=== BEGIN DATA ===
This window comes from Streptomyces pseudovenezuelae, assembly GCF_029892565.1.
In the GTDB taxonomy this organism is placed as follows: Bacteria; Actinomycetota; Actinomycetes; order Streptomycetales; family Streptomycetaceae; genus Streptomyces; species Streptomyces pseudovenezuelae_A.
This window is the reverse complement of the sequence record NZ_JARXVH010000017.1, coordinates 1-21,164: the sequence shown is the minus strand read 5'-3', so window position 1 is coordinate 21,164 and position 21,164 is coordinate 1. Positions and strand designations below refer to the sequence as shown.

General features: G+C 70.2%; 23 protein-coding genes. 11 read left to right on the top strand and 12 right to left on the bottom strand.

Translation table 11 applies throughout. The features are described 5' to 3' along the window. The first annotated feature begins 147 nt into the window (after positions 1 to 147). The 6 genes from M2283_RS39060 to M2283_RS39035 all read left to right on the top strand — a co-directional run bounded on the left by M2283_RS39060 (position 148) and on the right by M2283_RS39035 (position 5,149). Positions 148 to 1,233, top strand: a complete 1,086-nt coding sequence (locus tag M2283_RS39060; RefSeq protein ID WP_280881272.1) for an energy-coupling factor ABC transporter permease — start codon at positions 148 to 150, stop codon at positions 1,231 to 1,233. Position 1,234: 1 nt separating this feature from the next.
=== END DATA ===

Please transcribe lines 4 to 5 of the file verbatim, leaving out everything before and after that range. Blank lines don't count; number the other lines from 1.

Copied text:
General features: G+C 70.2%; 23 protein-coding genes. 11 read left to right on the top strand and 12 right to left on the bottom strand.

Translation table 11 applies throughout. The features are described 5' to 3' along the window. The first annotated feature begins 147 nt into the window (after positions 1 to 147). The 6 genes from M2283_RS39060 to M2283_RS39035 all read left to right on the top strand — a co-directional run bounded on the left by M2283_RS39060 (position 148) and on the right by M2283_RS39035 (position 5,149). Positions 148 to 1,233, top strand: a complete 1,086-nt coding sequence (locus tag M2283_RS39060; RefSeq protein ID WP_280881272.1) for an energy-coupling factor ABC transporter permease — start codon at positions 148 to 150, stop codon at positions 1,231 to 1,233. Position 1,234: 1 nt separating this feature from the next.